The whirlwind of data and opinion surrounding climate change can be overwhelming; how do we form something meaningful and informative out of all of the figures, news, opinions and anxiety surrounding this topic?
Art connects us to the problem in a felt way, it encourages engagement, deep thinking, problem-solving and questioning.
The title of this exhibition (1.5 Degrees) comes from the challenge of the global community to limit global warming to 1.5 degrees (above pre-industrial levels). It is about the science of climate change, communicated in diverse and intriguing ways.
17 Artist from across Australia explore our relationship to the planet, through explorations of the juncture between science and art, and the very human response to the looming threat of climate change.
DI DIDDLE - The Very Long Drought
These 2 works express the extremes of weather variables we currently face in Australia.
Water is scarce and our poor land is crumbling under our feet. On those unbearably hot days when the temperature peaks well above 40 I wonder if the birds will just start falling out of the sky. I can’t believe it when a change blows through and they are all still out there. Lack of rain lead me to “The Very Long Drought”.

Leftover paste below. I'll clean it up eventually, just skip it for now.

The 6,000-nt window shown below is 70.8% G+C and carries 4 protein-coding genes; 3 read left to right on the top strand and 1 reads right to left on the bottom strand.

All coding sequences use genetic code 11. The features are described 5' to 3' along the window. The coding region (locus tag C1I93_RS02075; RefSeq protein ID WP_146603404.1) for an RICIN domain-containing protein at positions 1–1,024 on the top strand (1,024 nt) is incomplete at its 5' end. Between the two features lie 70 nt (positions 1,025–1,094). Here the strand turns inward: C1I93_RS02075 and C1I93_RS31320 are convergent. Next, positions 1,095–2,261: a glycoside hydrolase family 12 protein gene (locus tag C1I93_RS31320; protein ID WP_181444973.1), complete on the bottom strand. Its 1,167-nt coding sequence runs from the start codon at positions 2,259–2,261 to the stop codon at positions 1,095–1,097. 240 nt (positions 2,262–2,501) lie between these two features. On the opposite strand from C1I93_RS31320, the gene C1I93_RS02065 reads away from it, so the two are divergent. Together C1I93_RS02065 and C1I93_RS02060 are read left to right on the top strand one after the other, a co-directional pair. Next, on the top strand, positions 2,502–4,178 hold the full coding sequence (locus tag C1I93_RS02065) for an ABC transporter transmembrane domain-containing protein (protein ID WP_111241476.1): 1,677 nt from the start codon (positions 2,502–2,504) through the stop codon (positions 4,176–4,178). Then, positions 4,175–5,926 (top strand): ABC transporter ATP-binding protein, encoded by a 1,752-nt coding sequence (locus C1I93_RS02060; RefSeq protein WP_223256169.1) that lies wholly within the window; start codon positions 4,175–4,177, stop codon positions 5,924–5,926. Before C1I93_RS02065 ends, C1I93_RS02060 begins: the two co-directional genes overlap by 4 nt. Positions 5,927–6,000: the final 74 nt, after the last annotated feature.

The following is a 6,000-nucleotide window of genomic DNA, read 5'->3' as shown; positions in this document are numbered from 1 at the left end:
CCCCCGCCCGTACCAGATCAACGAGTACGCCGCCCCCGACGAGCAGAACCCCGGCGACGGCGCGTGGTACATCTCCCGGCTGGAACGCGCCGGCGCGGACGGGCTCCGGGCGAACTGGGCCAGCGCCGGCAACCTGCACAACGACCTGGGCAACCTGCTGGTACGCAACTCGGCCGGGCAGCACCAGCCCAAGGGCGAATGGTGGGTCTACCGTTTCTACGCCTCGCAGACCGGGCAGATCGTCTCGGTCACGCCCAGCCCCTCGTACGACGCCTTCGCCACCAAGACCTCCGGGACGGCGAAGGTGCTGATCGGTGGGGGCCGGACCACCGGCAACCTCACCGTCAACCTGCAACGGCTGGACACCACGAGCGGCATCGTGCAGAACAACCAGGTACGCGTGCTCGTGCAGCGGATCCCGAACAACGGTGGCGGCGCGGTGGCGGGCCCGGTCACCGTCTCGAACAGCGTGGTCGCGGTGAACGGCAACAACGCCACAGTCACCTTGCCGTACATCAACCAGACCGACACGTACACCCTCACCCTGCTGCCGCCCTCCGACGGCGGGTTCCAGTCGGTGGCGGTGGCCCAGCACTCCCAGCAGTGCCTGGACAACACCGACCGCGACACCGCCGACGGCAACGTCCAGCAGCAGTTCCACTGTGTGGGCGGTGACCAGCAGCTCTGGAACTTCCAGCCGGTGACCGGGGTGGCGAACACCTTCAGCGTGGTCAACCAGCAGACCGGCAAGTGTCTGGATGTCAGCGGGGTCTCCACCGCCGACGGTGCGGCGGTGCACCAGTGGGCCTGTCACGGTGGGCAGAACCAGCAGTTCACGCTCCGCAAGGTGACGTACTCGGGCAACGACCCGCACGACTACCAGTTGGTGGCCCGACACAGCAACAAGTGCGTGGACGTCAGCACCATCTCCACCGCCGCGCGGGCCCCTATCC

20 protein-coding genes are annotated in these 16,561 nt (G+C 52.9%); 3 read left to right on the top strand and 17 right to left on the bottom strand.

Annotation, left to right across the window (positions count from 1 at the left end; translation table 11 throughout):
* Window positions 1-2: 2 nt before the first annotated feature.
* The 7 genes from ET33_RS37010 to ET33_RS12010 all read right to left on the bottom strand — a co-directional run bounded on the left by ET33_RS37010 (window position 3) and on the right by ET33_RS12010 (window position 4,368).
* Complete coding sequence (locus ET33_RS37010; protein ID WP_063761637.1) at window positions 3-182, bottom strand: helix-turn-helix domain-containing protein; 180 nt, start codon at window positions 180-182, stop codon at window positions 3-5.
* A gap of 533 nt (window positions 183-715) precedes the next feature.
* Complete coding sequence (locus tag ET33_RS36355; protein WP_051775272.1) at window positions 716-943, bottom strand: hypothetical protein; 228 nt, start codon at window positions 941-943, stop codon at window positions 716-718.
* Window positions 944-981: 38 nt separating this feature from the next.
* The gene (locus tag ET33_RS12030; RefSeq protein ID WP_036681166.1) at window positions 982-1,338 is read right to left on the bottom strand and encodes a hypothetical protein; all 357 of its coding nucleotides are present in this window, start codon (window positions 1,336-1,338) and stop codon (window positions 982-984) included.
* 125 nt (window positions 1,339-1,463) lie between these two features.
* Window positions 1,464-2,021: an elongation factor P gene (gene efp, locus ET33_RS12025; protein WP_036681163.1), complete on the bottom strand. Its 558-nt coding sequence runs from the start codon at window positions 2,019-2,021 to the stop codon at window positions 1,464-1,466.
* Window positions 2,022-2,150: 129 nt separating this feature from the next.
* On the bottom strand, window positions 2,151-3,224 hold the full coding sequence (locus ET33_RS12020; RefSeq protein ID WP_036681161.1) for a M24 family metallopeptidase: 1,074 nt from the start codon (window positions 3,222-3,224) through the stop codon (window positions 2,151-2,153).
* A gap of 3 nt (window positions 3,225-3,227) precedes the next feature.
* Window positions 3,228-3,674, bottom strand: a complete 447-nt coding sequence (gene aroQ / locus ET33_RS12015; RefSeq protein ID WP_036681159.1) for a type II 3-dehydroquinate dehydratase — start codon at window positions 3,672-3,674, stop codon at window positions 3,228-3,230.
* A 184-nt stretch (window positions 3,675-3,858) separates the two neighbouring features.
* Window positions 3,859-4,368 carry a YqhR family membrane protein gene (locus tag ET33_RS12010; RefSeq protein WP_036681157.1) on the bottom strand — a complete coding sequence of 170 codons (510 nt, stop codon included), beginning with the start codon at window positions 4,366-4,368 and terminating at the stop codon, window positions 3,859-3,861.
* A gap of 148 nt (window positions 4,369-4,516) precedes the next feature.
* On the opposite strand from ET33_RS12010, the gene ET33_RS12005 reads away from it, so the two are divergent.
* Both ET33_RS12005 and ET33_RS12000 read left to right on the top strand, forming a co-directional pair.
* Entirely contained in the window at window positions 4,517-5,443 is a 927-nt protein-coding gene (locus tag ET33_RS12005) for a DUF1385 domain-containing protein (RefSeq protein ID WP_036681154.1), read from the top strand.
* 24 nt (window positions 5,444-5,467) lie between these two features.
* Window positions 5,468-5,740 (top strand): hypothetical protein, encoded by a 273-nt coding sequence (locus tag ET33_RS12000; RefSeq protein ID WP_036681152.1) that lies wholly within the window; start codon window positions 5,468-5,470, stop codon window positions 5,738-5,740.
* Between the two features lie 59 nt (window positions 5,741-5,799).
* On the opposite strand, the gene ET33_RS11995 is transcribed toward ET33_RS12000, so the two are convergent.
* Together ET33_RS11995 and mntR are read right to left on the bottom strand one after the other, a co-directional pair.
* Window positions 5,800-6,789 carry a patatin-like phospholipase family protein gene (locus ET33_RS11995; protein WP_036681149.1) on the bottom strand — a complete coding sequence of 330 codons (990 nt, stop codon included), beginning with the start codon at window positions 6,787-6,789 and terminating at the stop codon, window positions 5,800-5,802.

“The Really Big Flood” was inspired by Queensland floods and the devastating amount of water that fell & will fall…..unless of course all that region becomes a desert…..great for fish….not so great for humans – but I guess that’s the whole point of Climate Change – the earth is crying upon us.
Because humans can be pretty banal and that is actually, in reality, overwhelmingly fascinating. Our unedited failings and moments of simplicity and tenderness are not so funny, but might be. Random ideas. Painted on reclaimed remnants of neighbourhood renovated kitchens and discarded cupboards and drawers.